As the Thomas Fire continues to climb the list of the top twenty largest California wildfires for both acres burned and structures destroyed, many in the insurance industry are asking how this fire, in addition to the other burned areas across Southern California, will impact their portfolio. A critical element in understanding the industry impact, but also the significance for an individual book, is the insured value of the burned structures. The Thomas Fire, which at 60 percent containment at the time of publication is already the second largest fire in California history with a reported burn area of 272,000 acres (110,074 hectares), has affected several different communities with wide ranges of average insured value. Figure 1: Top 20 Largest California Wildfires. Source: CAL FIREWhile damage assessments are still ongoing and counts of damaged or destroyed structures are actively being reported, we can use RMS high resolution exposure data and the latest burn footprint available from Geospatial Multi-Agency Coordination (GeoMAC) to gain a perspective on the total amount and average value of exposure across different areas within the perimeter. Figure 2: Map of the Thomas Fire Perimeter. Source: GeoMAC as of 0100 UTC on December 18, 2017.As of December 18, portions of ten different ZIP codes are located within the Thomas Fire perimeter, spanning across Santa Barbara and Ventura counties. While the fire started north of Santa Paula around sunset on December 4, it has now spread approximately 50 miles (80 kilometers), primarily to the west, to the hills north of Montecito and Santa Barbara. So far, during two weeks of spread the fire has impacted the communities of Santa Paula, Ojai, Ventura, Oak View, Wheeler Springs, Carpinteria, Montecito, and several others. Each of these communities vary in average residential exposure value, making “average” estimates across the entire perimeter more difficult. Table 1 below compares the residential exposure for the high value 93108 ZIP postal code that spans the Montecito area against the exposure outside of that ZIP code. All values correspond only to exposure located within the Thomas Fire perimeter, according to the RMS high resolution exposure database. The average residential structure exposure value for 93108 is on average three and a half times higher than structures located outside of that ZIP code. Structures in 93108 accounts for only three and a half percent of the number of structures within the fire perimeter, but 12 percent of the total exposure value. Table 1: Residential Exposure Values in the Thomas Fire Perimeter.As noted in prior blogs about the Wine Country wildfires, it is important to note that only a fraction of the structures within the perimeter will be damaged or destroyed in this event. The reported numbers so far from CAL FIRE are 1,024 structures destroyed and 250 damaged. Comparing this against the total number of structures within the perimeters, the ratio is approximately 37 percent, which is far lower than the 75 to 80 percent seen in the Wine Country wildfires in October this year, but higher than the other historical Southern California events that have been analyzed (Cedar in 2003 and Witch in 2007). Figure 3: Percentage of damaged or destroyed structures within historical fire footprints.Also, a comparison of the percentage of destroyed structures versus the total number in the perimeter between the Thomas Fire (1,024 destroyed versus 1,274 total or 80 percent) and the Wine Country Tubbs Fire (6,957 destroyed versus 7,443 total or 93 percent), raises important questions for understanding the key differences between the events. This may indicate a stronger presence of fire suppression, lower impacts of embers, more distributed exposure, differences in surface fuel characteristics (e.g. chaparral versus forest) or a combination of these and other factors in the Thomas Fire. A further review of these event-specific factors, including the weather conditions, will provide more clarity around key drivers of these differences. By extracting information about the differences between these two events, RMS will continue to build insight into the development of the RMS® U.S. Wildfire HD model, part of the RMS North America Wildfire HD Models suite, due for release in 2018. RMS is still monitoring the ongoing events affecting Southern California and will continue to provide updates through RMS Owl.…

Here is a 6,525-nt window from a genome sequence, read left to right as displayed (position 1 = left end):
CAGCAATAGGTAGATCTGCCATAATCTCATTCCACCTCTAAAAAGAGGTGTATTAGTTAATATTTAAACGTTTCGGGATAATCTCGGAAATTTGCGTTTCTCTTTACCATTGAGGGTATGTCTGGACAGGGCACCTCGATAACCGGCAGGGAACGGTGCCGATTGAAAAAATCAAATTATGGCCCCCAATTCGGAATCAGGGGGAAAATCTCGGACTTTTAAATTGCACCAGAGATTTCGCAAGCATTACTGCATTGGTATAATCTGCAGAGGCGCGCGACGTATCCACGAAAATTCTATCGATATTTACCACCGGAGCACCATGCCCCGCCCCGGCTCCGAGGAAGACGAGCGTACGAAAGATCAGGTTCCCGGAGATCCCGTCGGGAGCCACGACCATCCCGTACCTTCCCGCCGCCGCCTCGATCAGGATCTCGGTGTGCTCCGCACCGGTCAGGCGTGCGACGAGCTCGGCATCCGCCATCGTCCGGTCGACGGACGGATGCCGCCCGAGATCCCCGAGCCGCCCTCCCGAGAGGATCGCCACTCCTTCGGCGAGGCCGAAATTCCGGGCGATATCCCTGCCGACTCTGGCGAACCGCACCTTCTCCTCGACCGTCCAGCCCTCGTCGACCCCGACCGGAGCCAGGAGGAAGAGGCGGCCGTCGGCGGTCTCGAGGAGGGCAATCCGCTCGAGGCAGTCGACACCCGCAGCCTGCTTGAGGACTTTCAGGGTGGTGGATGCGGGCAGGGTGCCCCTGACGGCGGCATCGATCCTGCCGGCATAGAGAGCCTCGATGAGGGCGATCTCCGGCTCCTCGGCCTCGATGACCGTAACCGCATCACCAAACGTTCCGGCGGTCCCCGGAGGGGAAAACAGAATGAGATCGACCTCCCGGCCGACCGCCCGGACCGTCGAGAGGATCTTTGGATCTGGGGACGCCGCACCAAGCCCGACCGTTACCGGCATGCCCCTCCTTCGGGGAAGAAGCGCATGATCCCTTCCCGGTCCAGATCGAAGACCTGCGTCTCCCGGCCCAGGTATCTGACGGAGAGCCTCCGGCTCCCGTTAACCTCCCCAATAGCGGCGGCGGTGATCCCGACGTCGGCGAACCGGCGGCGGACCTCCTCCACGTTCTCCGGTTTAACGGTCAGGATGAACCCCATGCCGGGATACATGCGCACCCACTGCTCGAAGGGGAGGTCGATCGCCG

December 07, 2017
California Wildfires: Special Climate Conditions Drive Enhanced Risk
Kevin Van Leer
Kevin Van Leer
Senior Product Manager, Model Product Management

As a senior product manager in the Model Product Management group at RMS, Kevin is responsible for RMS climate-peril products for the Americas, including wildfire and custom vulnerability analytics. Kevin has been actively involved in model releases for both severe convective storm and hurricane models over the last four years at RMS. Kevin holds a master’s degree in atmospheric science from the University of Illinois at Urbana-Champaign, where he authored a thesis on tornado-genesis and severe convective storms, and a bachelor’s degree in atmospheric science from Purdue University. He also holds the Certified Catastrophe Risk Analyst (CCRA) designation from RMS. Kevin is a member of the American Meteorological Society (AMS), a mentor for the AMS Board of Private Sector Meteorologists, and a voting member of the ASCE Standards Committee on Wind Speed Estimation in Tornadoes.